Migratory species in Australia

Asia-Pacific Migratory Waterbird Conservation Strategy: 2001-2005

Asia-Pacific Migratory Waterbird Conservation Committee
Wetlands International - Asia Pacific, 2001
ISBN 983 9663 30 5

Section A: Asia-Pacific Migratory Waterbird Conservation Strategy: 2001-2005

Prepared by
Asia-Pacific Migratory Waterbird Conservation Committee

Executive summary

The cyclical migration of waterbirds across the globe has been long recognised as a natural wonder. Annually millions of waterbirds fly many thousands of kilometres across a vast range of climates and habitats in response to the urge to nest and to avoid adverse weather conditions. These flights require them to replenish their reserves along the way. This cyclic pattern has occurred for aeons and predates the evolution of mankind.

In meeting the demands of their life cycles, birds depend on high quality wetlands and other habitats in many countries. However, this pattern of existence of migratory waterbirds has come under increasing threat. Rapid human development across the globe has dramatically increased pressure on wetlands and other habitats resulting in their degradation and loss, and their pollution. Efforts to conserve migratory species in one country can only be effective, if they are complemented by actions in the other countries through which the species moves during its annual cycle. Complementary actions in all range states are therefore essential for the conservation of migratory species.

In recognition of the threats to migratory waterbirds and the need for action to conserve waterbirds and their habitats, the Asia-Pacific Migratory Waterbird Conservation Strategy: 1996-2000 was developed. The Strategy has been actively supported by the governments of Australia and Japan and coordinated by Wetlands International.

An international committee, the Asia-Pacific Migratory Waterbird Conservation Committee (MWCC) was established to monitor the implementation of the Strategy. The MWCC comprises seven government representatives (Australia, China, India, Indonesia, Japan, Russia and U.S.A.), the Convention on Wetlands (Ramsar Convention), the Convention on Migratory Species (Bonn Convention), international NGOs (BirdLife International and World Wide Fund for Nature), a representative of the United Nations Development Programme/Global Environment Facilitiy, chairs of the three technical Working Groups (for Anatidae, cranes and shorebirds) and a Wetlands International Specialist Group Coordinator. The Strategy has been very successful in promoting international cooperation and an awareness of the need to work together to promote conservation. A number of international and national activities have been undertaken, primarily through the implementation of three regional migratory waterbird conservation action plans (shorebirds, cranes and Anatidae) including the establishment of three networks of sites of international importance for these groups of waterbirds. The networks (as at December 2000) comprised 67 sites in 11 countries with new sites being added each year. Based on the successes of the Strategy over the past five years, the MWCC recommended the development and implementation of this second Strategy for the period 2001-2005.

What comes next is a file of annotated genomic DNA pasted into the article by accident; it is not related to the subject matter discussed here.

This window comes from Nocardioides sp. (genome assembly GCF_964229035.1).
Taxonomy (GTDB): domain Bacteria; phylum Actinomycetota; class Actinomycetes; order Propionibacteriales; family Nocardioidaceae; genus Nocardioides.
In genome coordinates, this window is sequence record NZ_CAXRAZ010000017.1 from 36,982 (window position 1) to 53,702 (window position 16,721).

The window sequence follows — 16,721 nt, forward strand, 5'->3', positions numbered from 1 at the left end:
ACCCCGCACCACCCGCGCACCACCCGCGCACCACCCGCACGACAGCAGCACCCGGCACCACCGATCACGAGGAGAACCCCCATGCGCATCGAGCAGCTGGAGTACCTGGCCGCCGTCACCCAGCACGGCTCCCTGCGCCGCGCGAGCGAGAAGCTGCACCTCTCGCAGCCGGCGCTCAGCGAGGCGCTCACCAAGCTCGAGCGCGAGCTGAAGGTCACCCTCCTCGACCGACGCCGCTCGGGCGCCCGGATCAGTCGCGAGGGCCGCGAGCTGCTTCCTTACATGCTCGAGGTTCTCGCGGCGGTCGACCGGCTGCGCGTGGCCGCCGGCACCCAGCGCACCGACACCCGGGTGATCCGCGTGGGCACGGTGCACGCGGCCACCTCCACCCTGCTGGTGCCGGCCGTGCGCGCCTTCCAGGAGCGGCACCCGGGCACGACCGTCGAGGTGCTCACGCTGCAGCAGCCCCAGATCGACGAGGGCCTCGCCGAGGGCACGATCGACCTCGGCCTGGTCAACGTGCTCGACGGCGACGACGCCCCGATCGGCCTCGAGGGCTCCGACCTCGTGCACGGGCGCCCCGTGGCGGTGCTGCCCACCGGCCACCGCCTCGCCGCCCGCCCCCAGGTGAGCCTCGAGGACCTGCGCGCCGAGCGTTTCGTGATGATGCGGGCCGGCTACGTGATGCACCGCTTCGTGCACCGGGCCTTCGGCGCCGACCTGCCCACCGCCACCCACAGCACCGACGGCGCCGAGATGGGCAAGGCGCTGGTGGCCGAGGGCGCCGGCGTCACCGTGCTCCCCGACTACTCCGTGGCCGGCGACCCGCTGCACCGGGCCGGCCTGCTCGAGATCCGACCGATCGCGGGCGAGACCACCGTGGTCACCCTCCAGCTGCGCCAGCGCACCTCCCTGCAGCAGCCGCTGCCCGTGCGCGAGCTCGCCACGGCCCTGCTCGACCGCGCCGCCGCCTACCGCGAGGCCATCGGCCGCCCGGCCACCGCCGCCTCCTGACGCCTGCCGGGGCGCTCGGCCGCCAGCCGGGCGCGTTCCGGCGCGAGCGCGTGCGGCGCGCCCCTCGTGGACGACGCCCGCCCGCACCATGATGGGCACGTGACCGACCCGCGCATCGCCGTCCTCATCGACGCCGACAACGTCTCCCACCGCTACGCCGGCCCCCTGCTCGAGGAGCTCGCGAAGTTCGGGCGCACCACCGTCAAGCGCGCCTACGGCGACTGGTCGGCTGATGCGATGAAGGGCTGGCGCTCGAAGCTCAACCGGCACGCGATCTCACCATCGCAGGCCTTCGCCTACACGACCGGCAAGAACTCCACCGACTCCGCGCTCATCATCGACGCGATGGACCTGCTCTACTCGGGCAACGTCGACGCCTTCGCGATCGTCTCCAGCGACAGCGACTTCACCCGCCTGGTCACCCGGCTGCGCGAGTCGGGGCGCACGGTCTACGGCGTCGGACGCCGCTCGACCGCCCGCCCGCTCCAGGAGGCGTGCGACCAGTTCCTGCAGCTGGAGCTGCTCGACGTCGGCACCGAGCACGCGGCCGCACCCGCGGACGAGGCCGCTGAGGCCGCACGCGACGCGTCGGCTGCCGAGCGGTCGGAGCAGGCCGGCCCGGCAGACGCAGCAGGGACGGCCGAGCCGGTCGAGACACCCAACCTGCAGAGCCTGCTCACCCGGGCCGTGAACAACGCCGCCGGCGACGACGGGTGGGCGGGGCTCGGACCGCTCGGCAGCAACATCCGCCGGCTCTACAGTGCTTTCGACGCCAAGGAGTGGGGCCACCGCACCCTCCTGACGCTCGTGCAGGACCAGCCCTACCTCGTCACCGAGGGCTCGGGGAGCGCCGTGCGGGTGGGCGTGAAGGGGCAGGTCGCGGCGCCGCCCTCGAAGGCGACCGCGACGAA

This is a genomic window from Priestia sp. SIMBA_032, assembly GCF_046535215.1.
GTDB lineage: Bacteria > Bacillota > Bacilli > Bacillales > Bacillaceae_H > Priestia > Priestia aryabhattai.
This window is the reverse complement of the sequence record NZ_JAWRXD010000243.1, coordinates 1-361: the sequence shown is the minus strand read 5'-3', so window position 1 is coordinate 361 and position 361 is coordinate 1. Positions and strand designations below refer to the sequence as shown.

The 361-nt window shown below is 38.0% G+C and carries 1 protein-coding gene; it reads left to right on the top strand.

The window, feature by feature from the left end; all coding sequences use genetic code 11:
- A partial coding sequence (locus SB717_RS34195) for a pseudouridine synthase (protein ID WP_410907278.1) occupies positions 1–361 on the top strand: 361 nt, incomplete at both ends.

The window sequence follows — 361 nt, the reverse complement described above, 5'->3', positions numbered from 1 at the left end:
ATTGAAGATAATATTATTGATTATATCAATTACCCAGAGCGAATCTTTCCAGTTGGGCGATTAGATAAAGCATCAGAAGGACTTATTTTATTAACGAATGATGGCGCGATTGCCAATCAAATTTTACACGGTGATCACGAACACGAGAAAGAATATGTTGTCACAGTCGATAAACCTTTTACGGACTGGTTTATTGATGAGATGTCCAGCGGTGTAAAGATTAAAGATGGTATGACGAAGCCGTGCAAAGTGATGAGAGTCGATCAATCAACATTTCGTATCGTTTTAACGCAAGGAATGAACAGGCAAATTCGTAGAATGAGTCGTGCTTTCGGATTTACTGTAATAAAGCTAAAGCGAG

The Asia-Pacific Migratory Waterbird Conservation Strategy: 2001-2005 aims to continue and expand on the successes of the previous Strategy by providing the international framework for the conservation of migratory waterbirds and their habitats in the Asia-Pacific region into the 21st century.

The Strategy outlines eight key elements to promote the conservation of migratory waterbirds and their habitats:

  1. Action plans for species-groups and globally threatened species.
  2. Effectively managed networks of sites that are internationally important for migratory waterbirds.
  3. Raised awareness of waterbirds and their link to wetland values and functions throughout the region and at all levels.
  4. Increased capacity of government agencies and non-government organisations to implement conservation actions for migratory waterbirds.
  5. An enhanced knowledge base and increased information exchange for the sound management of migratory waterbirds and their habitats.
  6. Harmonised national and state policies and legislation as a foundation for the conservation of migratory waterbirds and their habitats.
  7. Enhanced organisational relationships at all levels to increase cooperation and deliver greater conservation benefits.
  8. Adequate planning and resources to implement the Strategy.

Over the next five years the Strategy aims to have:

Implementation of the Strategy will require cooperation between governments, conventions, international and national corporations, bilateral and multilateral donor agencies, international and national non-governmental organisations and local communities.

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